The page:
Do you know what to do if your pet stops breathing? Know some emergency procedures if your dog or cat choking or difficulty breathing, the life of your pet could save because you do not have time to get to a vet. Here’s how to do CPR on a dog and cat.
This article appeared on petsloyal.com and is reprinted with permission.
CPR (cardiopulmonary resuscitation) preserves brain function until the blood circulation and breathing can be restored.
The characters indicate the need for CPR awareness, lack of emotion, lack of exercise or wink. These symptoms can occur from drowning, suffocation, electric shock or a number of other situations.
If your pet is a foreign body in the throat, it is important to try to remove before restarting.
Perform mouth-to-nose resuscitation
The following information has been updated with the latest guidelines recommended to restart set by the first evidence-based research on the best way for dogs and cats in cardiac arrest. It was published in June 2012 by the campaign of resuscitation revaluation of animals (RECOVER). The study recommends some updates recent practices manual CPR for dogs.
cpr figure6Perform 100-120 compressions per minute
Performing a compression ratio give mouth-to-nose ventilation 30 compressions followed by two breaths
Perform CPR compressions / chest for different breast types and sizes of dogs (see photos below).
The key to CPR is the memory of the ABC:
To perform the three techniques, follow these steps.
Put the dog on a level surface and extend the head back, to create a line of flight. (Current Practices recommend the dog on his / her right side (heart), but the latest recommended guidelines state that either the left or right lateral position are acceptable.)
Open the jaws to examine barriers and, if possible, and are not easily removed, try to remove the object.
Cup your hand around the muzzle of the dog’s mouth, so that only the nostrils are clear. Air bubbles in turn depends on the size of the dog in the nostrils with five or six rapid breathing. Small dogs and puppies and require short and shallow breaths. Large dogs are long and deeper breaths. Take quick breaths at a rate of one breath every three seconds or 20 breaths per minute.
Check a heartbeat. His fingers inside of the thigh, just above the knee if you do not feel a pulse, place your hand on the chest dog cavity where the elbow touches the center of the chest. If you still can not find a pulse, a person must keep breathing in the nostrils (mouth-to-nose), while the other gives the chest compressions / cardiac massage. If you are alone, perform compression and mouth-to-snout vent.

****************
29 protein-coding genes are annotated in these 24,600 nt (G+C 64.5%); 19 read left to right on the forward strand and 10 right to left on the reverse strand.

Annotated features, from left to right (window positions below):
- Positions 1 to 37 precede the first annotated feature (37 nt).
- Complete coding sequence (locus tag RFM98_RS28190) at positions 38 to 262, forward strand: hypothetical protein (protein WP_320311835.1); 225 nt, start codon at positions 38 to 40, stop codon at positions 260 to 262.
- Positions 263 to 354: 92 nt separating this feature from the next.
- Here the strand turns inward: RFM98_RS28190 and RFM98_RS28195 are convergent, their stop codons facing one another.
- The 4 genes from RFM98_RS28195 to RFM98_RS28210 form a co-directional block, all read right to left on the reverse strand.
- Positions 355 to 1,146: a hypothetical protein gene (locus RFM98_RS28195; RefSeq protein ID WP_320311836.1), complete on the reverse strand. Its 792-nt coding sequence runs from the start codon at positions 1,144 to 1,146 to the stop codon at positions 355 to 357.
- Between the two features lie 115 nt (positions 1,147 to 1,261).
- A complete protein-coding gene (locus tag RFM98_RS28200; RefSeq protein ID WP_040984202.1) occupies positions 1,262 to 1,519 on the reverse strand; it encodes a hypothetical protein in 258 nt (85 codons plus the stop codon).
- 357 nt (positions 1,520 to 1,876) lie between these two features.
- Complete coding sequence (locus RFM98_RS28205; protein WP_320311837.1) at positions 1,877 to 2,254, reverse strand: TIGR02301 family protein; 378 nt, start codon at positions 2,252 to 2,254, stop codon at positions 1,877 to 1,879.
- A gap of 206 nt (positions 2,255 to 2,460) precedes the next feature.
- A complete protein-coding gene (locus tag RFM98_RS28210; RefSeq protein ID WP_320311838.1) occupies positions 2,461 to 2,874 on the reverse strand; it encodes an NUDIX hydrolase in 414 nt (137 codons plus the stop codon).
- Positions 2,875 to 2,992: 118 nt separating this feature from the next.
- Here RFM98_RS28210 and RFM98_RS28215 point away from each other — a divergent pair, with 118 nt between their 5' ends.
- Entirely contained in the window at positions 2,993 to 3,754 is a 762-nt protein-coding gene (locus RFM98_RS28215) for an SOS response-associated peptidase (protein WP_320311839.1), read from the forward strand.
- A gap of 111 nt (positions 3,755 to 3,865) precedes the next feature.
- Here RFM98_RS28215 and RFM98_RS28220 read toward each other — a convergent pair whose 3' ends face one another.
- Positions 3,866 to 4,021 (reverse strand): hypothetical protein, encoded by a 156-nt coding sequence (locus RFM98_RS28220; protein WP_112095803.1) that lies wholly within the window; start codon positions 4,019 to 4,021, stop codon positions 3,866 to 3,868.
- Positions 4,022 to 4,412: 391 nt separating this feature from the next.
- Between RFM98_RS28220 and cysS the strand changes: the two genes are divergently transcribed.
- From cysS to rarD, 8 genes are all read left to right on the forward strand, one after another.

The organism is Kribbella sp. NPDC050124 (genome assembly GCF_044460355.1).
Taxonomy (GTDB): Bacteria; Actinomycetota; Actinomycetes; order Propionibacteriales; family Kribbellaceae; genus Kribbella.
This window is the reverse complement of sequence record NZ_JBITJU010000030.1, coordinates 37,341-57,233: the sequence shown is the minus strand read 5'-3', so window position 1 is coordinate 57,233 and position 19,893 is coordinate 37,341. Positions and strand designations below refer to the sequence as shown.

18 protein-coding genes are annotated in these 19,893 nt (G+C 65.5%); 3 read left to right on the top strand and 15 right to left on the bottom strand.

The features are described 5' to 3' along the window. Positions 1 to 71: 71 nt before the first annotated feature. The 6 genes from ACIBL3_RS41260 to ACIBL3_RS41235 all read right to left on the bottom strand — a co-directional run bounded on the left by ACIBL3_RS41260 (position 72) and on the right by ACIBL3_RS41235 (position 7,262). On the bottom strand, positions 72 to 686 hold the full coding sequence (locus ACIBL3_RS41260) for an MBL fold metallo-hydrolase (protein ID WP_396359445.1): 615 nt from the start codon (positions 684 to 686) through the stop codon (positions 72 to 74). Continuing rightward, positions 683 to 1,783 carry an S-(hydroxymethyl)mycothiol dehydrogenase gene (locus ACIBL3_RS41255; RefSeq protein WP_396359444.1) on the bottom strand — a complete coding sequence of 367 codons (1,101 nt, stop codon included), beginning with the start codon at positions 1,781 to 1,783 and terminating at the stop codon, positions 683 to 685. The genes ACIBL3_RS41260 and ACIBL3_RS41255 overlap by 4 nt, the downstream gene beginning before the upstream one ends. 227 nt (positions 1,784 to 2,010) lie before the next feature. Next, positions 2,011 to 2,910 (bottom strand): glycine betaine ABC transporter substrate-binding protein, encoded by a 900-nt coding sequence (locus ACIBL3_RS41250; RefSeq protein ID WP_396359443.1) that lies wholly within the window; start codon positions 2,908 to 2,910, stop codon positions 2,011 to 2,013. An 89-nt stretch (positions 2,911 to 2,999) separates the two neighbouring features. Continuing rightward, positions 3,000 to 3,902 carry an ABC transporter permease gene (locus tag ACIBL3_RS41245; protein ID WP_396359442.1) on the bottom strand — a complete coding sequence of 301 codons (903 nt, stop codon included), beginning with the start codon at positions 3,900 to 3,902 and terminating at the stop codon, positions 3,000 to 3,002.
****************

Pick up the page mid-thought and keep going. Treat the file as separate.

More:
Type the chest dog compressions (CPR compressions) with both hands palms down on the cavity of the dog’s chest. For most dogs chest compressions at the widest part of the chest can be performed while the dog is lying on its side.
For dogs with keel-shaped boxes, press (ie, at bottom, narrow chest) in breeds such as Greyhounds down near the armpit of the dog, just above the heart.
For dogs with tons of top dogs like English Bulldog dog lie on your back and compressed sternum (above the heart), such as humans.
Adopted wrapped for small dogs and cats chest compressions scan with one hand around the sternum, around the heart or both hands on the coasts.
For large dogs, place your hands on top of each other.
For small dogs and puppies, you lay a hand or thumb on the chest.
Use push the heel of the hand (s) for 30 compressions followed by two quick puffs of air (ventilation) down and check that consciousness is restored then. When consciousness was not restored, will continue cuts in cycles of 100 to 120 compressions per minute (same rate for those administered).
Perform CPR in cycles 2 minutes to check breathing and consciousness is restored.
Ideally, CPR, then carried on the way to taking emergency veterinary office. If this is not possible, contact a veterinarian when the dog began to breathe.
The following diagrams illustrate how to perform cardiopulmonary resuscitation in dogs with different types of breast.
Figure (A) illustrates the process for most dogs. You can apply chest compressions at the widest part of the chest, while the dog is lying on its side.
Figure (B) shows the technique for dogs with keel-shaped boxes.
Figure (C) shows the technique of high dogs drum.
For small dogs and cats chest compressions can be administered two ways.
- Figure (A) illustrates wrapping one hand around the sternum while supporting the back.
- Figure (B) illustrates two-handed compression.